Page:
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The great Christmas tree shortage of 2017 is real and it could be Nutella’s fault. Or, more specifically, it could be partly because of China’s growing taste for the iconic chocolate-hazelnut confection.
In some parts of the U.S., Christmas tree lots emptied out sooner than usual, and the places lucky enough to still have supply are charging a pretty penny. According to survey data commissioned by the National Christmas Tree Association (NCTA), prices have increased over 100 percent since 2008.
“I know a lot of tree sellers who got completely skunked this year,” said Lindsay Schramm, co-owner of North End Organic Nursery in Boise, Idaho, which sells wreaths and trees. “Even our local Costco is sold out, same with Home Depot, and Fred Meyer [grocery chain].”
[Listen to Bloomberg Environment’s Parts Per Billion podcast about why it’s been so hard to find a Christmas tree this year.]
Normally at this time of year, Schramm told Bloomberg Environment that she’d still be going strong selling trees, but in recent years she’d had trouble locking down suppliers over the summer.
“Almost every grower that I worked with in the last nine years is out of business,” she said.
Many of the farmers she buys trees from are now planting hazelnuts instead, she said.
Oregon is the largest producer of Christmas trees in the U.S. by far, producing some 5.2 million trees last year. North Carolina is the second-largest producer with 3.5 million, according to the Pacific Northwest Christmas Tree Association.
But those numbers are in the process of changing. Fueled by a booming export market, hazelnuts’ acreage is expanding all over North America.
“We’ve been slowly planting more hazelnuts, every year a little bit more, for about seven years now,” said Rick Schaefer, co-owner of Holiday Specialtrees, in Oregon’s Willamette Valley.
Schaefer said the decision to diversify into hazelnuts was based on two primary factors: One was the low prices tree farmers saw during an 15-year period of oversupply, from around 1998 to 2014. The other was ever-increasing input costs for things like labor and fertilizer.
“That’s probably the biggest factor,” said Casey Grogan, a production manager at Silver Bells tree farm, in the foothills of the Cascade Mountains.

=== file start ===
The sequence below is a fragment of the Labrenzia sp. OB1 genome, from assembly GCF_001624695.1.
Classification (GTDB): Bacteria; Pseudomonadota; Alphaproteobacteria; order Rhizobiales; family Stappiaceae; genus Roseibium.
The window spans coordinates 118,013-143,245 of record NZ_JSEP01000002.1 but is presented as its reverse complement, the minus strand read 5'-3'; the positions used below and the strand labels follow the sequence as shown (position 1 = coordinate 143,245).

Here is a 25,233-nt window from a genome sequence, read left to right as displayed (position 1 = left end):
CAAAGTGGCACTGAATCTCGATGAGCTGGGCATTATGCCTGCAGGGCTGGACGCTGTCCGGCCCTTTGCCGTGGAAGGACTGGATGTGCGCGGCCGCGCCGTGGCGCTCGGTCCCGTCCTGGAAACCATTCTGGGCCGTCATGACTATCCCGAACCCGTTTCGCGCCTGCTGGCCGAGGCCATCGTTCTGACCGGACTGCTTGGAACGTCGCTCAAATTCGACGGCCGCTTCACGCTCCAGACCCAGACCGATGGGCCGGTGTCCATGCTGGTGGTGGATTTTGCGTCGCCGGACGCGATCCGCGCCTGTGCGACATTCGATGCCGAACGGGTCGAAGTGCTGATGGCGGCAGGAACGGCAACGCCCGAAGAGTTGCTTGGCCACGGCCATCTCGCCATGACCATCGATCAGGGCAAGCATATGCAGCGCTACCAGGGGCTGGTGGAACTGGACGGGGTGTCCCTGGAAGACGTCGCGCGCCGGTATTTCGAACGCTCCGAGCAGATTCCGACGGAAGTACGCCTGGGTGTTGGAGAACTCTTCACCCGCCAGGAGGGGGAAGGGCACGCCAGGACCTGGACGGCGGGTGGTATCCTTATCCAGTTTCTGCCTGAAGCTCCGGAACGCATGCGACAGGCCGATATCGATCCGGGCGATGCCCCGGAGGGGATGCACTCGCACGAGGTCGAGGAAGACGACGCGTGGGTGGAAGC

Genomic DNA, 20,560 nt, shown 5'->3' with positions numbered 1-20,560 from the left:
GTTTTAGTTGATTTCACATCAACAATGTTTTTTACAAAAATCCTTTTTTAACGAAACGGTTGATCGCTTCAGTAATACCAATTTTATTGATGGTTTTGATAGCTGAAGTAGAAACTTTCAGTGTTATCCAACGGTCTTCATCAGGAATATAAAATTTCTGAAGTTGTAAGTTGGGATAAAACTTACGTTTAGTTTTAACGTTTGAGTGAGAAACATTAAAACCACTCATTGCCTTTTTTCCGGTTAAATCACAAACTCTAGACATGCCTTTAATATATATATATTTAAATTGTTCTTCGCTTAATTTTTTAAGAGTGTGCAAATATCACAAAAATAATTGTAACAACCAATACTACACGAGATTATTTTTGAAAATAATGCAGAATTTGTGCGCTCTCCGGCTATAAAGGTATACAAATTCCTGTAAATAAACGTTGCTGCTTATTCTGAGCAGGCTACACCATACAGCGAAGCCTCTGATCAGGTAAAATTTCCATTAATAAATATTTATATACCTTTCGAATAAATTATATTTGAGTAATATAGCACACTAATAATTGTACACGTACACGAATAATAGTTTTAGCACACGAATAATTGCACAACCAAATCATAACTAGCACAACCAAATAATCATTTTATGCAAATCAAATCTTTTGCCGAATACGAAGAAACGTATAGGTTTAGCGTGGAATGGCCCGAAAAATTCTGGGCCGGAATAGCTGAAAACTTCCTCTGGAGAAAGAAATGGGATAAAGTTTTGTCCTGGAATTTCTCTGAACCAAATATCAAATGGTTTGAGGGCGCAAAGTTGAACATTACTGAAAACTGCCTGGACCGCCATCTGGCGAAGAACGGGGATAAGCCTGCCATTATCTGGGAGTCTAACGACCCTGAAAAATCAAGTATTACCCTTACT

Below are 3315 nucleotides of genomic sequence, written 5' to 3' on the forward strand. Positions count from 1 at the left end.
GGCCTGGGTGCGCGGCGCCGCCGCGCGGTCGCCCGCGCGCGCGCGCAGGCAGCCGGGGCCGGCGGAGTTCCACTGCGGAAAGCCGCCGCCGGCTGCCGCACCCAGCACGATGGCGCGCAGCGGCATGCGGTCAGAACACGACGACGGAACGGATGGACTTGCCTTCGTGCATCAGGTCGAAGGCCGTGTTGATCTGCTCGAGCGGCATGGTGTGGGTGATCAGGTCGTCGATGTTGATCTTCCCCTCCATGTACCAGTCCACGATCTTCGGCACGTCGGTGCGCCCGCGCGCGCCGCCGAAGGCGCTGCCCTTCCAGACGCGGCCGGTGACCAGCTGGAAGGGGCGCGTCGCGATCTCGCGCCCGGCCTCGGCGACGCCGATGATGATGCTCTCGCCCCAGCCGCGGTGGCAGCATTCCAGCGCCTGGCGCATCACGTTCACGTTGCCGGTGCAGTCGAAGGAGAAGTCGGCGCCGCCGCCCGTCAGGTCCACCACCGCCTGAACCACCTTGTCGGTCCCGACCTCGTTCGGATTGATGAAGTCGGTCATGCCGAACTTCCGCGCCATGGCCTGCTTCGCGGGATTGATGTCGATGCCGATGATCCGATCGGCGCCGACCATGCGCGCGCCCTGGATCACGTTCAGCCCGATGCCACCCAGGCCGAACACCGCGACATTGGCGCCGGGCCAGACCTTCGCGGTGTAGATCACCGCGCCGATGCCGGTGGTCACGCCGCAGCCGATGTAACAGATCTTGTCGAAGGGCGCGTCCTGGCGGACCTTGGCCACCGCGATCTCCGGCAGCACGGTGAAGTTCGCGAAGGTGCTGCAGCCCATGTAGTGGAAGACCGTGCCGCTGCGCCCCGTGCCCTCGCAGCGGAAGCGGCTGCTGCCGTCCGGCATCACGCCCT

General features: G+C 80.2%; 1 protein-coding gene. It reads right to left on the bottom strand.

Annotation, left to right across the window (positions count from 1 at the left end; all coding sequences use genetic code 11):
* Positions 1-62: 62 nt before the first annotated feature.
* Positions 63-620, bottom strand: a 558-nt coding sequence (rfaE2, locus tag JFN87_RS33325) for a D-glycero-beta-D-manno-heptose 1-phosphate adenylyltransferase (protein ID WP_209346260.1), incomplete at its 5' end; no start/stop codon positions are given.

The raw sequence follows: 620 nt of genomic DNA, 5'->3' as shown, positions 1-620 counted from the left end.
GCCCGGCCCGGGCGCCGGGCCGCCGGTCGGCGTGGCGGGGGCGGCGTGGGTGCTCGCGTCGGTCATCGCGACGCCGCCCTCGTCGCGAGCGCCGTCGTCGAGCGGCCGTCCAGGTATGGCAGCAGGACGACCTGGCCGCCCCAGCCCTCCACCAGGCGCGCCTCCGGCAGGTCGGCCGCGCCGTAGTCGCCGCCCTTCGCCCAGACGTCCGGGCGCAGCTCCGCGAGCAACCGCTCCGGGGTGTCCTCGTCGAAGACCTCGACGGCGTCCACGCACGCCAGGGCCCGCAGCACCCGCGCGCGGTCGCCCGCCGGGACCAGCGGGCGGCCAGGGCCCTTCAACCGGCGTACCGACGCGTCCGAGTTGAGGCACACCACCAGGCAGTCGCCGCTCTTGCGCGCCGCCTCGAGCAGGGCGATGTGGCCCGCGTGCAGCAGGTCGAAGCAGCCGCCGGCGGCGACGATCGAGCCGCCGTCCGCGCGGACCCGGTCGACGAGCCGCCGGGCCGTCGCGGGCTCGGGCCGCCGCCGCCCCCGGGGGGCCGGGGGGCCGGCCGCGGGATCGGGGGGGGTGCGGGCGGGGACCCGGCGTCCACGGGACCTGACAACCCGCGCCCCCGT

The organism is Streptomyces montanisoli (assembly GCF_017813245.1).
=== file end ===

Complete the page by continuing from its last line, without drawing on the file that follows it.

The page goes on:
“Christmas trees are extremely labor intensive,” Grogan told Bloomberg Environment. “When we ramp up at harvest time, we could have 50 guys running around.”
On top of that, Grogan said a Christmas tree can take seven to 10 years to mature before it’s ready to be sold. Hazelnuts, by comparison, can start producing a crop in three or four years—and you don’t have to cut them down.
Demand for premium chocolate is expanding rapidly in China as the country experiences rapidly rising incomes and increased consumption. Italy’s Ferrero SpA, the world’s third largest chocolate supplier, and maker of Nutella, opened a $300 million, state-of-the-art factory in Hangzhou in 2015.
But according to the National Christmas Tree Association, the main factor in the recent supply shortage has more to do with the Great Recession than Nutella or hazelnuts.
“Christmas tree sales started a downward turn during the recession, and so did tree prices,” said Tim O’Connor, the association’s executive director. His group represents more than 700 tree farms, along with 29 state and regional associations and more than 4,000 affiliated businesses.
In a statement to Bloomberg Environment, O’Connor noted that the combination of decreased demand and lower prices simply created an untenable situation.
“Meaning, farmers didn’t have the revenue to plant as many trees as they would have if sales had been better. The result, 10 years later, is today’s smaller supply.”
While the growing popularity of Nutella in China isn’t the only reason U.S. farmers are planting more hazelnuts, some say it does have the potential to swing the needle in a big way.
“Nutella has really broken new ground for hazelnut farmers all over the globe,” said Larry George, president of George Packing, a hazelnut processor in Newberg, Ore.
While Oregon accounts for basically all of the North American production of hazelnuts, it only factors in roughly 4 percent of global supply, according to data from the Hazelnut Industry Office.
However, if planting rates continue as they are, George said that Oregon could eventually increase that figure to about 15 percent of the global market.
“If tastes and preferences continue like they have been, our biggest problem won’t be demand, it will be supply, just getting trees in the ground,” said George.
According to industry statistics, there have been years where as much as 85 percent of the U.S. hazelnut crop has gone to China, where it’s sold as an in-shell product, similar to pistachios.
Turkey produces 70 percent of the world’s $2.8 billion hazelnuts and Ferrero is one of its biggest customers. In recent years the company has sought to diversify its supply chain by developing hazelnut cultivation in other countries, such as Chile, Azerbaijan, and Georgia, according to a statement provided to Bloomberg Environment.
Last October the Canadian government announced a joint-funding partnership with Ferrero to test tree varieties in Ontario. The company hopes to see farmers plant 25,000 acres of hazelnut trees by 2027, up from roughly 400 acres today.
As far as Christmas trees are concerned, 2017 is shaping up to be a banner year, possibly providing a note of caution to farmers thinking about swapping out one tree for another.
“So many people have gotten out the business, I think we’re finally past that oversupply that we used to have,” said Grogan of Silver Bells tree farm.
“Now that prices are going up again, those of us who are left, probably aren’t going into hazelnuts … but I’ve definitely thought about it,” he said.
“I’m keepin’ my ears open.”
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